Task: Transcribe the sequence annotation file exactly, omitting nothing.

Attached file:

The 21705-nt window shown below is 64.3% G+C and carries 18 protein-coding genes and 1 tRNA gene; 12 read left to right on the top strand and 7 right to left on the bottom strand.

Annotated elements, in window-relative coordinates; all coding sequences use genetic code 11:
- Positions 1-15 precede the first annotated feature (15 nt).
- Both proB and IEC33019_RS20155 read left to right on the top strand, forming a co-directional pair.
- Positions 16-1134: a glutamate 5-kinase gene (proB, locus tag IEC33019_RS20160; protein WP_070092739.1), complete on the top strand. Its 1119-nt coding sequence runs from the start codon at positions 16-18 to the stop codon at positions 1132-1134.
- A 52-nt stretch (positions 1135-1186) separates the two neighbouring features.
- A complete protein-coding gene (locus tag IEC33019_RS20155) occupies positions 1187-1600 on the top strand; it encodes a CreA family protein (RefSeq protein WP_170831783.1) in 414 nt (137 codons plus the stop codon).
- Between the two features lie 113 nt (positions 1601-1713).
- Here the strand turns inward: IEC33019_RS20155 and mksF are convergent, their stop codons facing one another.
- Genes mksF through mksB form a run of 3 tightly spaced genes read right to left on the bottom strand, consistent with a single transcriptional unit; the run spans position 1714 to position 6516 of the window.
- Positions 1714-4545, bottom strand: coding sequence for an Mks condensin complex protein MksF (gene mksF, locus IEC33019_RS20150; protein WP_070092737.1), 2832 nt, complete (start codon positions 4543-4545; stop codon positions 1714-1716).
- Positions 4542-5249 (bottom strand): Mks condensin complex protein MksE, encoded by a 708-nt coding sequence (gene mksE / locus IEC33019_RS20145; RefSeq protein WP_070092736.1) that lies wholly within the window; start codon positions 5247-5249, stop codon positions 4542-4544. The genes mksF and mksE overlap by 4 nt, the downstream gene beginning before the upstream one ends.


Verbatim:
The 21705-nt window shown below is 64.3% G+C and carries 18 protein-coding genes and 1 tRNA gene; 12 read left to right on the top strand and 7 right to left on the bottom strand.

Annotated elements, in window-relative coordinates; all coding sequences use genetic code 11:
- Positions 1-15 precede the first annotated feature (15 nt).
- Both proB and IEC33019_RS20155 read left to right on the top strand, forming a co-directional pair.
- Positions 16-1134: a glutamate 5-kinase gene (proB, locus tag IEC33019_RS20160; protein WP_070092739.1), complete on the top strand. Its 1119-nt coding sequence runs from the start codon at positions 16-18 to the stop codon at positions 1132-1134.
- A 52-nt stretch (positions 1135-1186) separates the two neighbouring features.
- A complete protein-coding gene (locus tag IEC33019_RS20155) occupies positions 1187-1600 on the top strand; it encodes a CreA family protein (RefSeq protein WP_170831783.1) in 414 nt (137 codons plus the stop codon).
- Between the two features lie 113 nt (positions 1601-1713).
- Here the strand turns inward: IEC33019_RS20155 and mksF are convergent, their stop codons facing one another.
- Genes mksF through mksB form a run of 3 tightly spaced genes read right to left on the bottom strand, consistent with a single transcriptional unit; the run spans position 1714 to position 6516 of the window.
- Positions 1714-4545, bottom strand: coding sequence for an Mks condensin complex protein MksF (gene mksF, locus IEC33019_RS20150; protein WP_070092737.1), 2832 nt, complete (start codon positions 4543-4545; stop codon positions 1714-1716).
- Positions 4542-5249 (bottom strand): Mks condensin complex protein MksE, encoded by a 708-nt coding sequence (gene mksE / locus IEC33019_RS20145; RefSeq protein WP_070092736.1) that lies wholly within the window; start codon positions 5247-5249, stop codon positions 4542-4544. The genes mksF and mksE overlap by 4 nt, the downstream gene beginning before the upstream one ends.